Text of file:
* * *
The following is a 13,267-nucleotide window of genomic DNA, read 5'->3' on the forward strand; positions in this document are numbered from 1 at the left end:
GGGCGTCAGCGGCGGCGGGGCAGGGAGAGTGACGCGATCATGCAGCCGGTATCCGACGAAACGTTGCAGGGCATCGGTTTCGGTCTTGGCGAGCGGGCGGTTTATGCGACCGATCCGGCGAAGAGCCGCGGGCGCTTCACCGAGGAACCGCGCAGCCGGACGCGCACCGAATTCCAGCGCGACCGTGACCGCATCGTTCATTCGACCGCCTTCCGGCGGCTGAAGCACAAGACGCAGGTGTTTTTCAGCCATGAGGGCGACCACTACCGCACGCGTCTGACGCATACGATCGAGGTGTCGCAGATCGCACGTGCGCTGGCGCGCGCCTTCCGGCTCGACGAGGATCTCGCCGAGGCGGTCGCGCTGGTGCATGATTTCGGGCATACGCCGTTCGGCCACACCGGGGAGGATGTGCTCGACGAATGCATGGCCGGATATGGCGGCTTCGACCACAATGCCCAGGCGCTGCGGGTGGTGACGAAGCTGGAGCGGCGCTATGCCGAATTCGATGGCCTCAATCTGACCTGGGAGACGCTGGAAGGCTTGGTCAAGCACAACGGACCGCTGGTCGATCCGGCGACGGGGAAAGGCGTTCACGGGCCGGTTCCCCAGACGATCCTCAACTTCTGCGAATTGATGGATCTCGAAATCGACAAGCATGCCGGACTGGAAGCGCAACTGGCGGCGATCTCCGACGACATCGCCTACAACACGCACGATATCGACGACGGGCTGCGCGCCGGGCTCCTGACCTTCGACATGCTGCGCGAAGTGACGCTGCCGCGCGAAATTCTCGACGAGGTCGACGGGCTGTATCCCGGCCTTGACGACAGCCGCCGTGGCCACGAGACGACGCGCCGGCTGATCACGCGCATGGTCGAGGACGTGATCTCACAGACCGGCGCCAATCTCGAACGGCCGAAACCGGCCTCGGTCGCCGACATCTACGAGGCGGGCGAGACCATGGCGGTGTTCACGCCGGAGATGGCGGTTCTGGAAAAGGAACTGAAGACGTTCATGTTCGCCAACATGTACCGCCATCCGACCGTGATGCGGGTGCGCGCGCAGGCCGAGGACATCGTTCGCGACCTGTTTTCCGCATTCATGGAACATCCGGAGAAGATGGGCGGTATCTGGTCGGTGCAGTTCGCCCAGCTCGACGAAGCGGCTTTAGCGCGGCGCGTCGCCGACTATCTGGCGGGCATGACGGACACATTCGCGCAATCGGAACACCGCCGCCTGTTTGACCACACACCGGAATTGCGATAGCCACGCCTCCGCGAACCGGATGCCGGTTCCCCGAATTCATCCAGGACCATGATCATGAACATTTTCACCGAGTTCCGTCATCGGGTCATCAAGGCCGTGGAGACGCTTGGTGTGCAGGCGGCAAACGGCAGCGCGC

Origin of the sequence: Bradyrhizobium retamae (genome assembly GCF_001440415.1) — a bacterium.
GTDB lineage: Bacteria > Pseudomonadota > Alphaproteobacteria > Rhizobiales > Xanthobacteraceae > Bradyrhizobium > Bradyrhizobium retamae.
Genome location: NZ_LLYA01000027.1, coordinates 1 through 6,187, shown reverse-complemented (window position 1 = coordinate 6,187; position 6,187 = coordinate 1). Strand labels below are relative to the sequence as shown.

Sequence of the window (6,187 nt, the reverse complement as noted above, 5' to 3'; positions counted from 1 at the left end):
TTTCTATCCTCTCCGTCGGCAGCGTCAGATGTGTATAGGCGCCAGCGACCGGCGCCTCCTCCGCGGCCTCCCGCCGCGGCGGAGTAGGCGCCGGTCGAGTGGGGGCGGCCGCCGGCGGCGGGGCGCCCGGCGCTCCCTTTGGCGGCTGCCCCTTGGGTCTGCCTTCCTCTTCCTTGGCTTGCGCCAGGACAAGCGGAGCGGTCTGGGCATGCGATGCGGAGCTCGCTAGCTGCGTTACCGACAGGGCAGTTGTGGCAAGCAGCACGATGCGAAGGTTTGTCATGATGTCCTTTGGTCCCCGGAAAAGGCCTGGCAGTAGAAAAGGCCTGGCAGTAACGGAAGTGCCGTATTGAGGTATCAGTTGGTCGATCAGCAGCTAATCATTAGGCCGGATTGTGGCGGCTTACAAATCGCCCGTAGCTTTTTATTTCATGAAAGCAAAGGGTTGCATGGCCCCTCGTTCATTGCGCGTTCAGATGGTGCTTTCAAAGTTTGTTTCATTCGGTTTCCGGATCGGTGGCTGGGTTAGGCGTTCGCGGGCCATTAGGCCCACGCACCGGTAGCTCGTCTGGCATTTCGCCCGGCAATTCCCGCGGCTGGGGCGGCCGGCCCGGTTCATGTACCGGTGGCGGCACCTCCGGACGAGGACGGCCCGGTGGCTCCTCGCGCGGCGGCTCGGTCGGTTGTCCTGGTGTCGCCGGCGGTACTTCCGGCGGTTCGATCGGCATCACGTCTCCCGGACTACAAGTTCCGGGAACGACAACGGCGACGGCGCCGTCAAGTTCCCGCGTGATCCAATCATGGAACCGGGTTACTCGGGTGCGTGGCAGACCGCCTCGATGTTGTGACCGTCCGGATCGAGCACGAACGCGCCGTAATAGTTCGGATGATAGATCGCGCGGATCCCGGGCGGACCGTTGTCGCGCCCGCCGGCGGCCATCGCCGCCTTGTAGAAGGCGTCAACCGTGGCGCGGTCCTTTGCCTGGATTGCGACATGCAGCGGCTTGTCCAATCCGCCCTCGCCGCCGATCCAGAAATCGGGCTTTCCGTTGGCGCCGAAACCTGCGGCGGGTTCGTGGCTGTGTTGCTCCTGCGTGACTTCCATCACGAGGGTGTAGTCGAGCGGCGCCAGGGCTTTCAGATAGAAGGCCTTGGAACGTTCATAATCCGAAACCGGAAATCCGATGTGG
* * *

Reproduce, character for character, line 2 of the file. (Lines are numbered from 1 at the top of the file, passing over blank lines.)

GGGCGTCAGCGGCGGCGGGGCAGGGAGAGTGACGCGATCATGCAGCCGGTATCCGACGAAACGTTGCAGGGCATCGGTTTCGGTCTTGGCGAGCGGGCGGTTTATGCGACCGATCCGGCGAAGAGCCGCGGGCGCTTCACCGAGGAACCGCGCAGCCGGACGCGCACCGAATTCCAGCGCGACCGTGACCGCATCGTTCATTCGACCGCCTTCCGGCGGCTGAAGCACAAGACGCAGGTGTTTTTCAGCCATGAGGGCGACCACTACCGCACGCGTCTGACGCATACGATCGAGGTGTCGCAGATCGCACGTGCGCTGGCGCGCGCCTTCCGGCTCGACGAGGATCTCGCCGAGGCGGTCGCGCTGGTGCATGATTTCGGGCATACGCCGTTCGGCCACACCGGGGAGGATGTGCTCGACGAATGCATGGCCGGATATGGCGGCTTCGACCACAATGCCCAGGCGCTGCGGGTGGTGACGAAGCTGGAGCGGCGCTATGCCGAATTCGATGGCCTCAATCTGACCTGGGAGACGCTGGAAGGCTTGGTCAAGCACAACGGACCGCTGGTCGATCCGGCGACGGGGAAAGGCGTTCACGGGCCGGTTCCCCAGACGATCCTCAACTTCTGCGAATTGATGGATCTCGAAATCGACAAGCATGCCGGACTGGAAGCGCAACTGGCGGCGATCTCCGACGACATCGCCTACAACACGCACGATATCGACGACGGGCTGCGCGCCGGGCTCCTGACCTTCGACATGCTGCGCGAAGTGACGCTGCCGCGCGAAATTCTCGACGAGGTCGACGGGCTGTATCCCGGCCTTGACGACAGCCGCCGTGGCCACGAGACGACGCGCCGGCTGATCACGCGCATGGTCGAGGACGTGATCTCACAGACCGGCGCCAATCTCGAACGGCCGAAACCGGCCTCGGTCGCCGACATCTACGAGGCGGGCGAGACCATGGCGGTGTTCACGCCGGAGATGGCGGTTCTGGAAAAGGAACTGAAGACGTTCATGTTCGCCAACATGTACCGCCATCCGACCGTGATGCGGGTGCGCGCGCAGGCCGAGGACATCGTTCGCGACCTGTTTTCCGCATTCATGGAACATCCGGAGAAGATGGGCGGTATCTGGTCGGTGCAGTTCGCCCAGCTCGACGAAGCGGCTTTAGCGCGGCGCGTCGCCGACTATCTGGCGGGCATGACGGACACATTCGCGCAATCGGAACACCGCCGCCTGTTTGACCACACACCGGAATTGCGATAGCCACGCCTCCGCGAACCGGATGCCGGTTCCCCGAATTCATCCAGGACCATGATCATGAACATTTTCACCGAGTTCCGTCATCGGGTCATCAAGGCCGTGGAGACGCTTGGTGTGCAGGCGGCAAACGGCAGCGCGC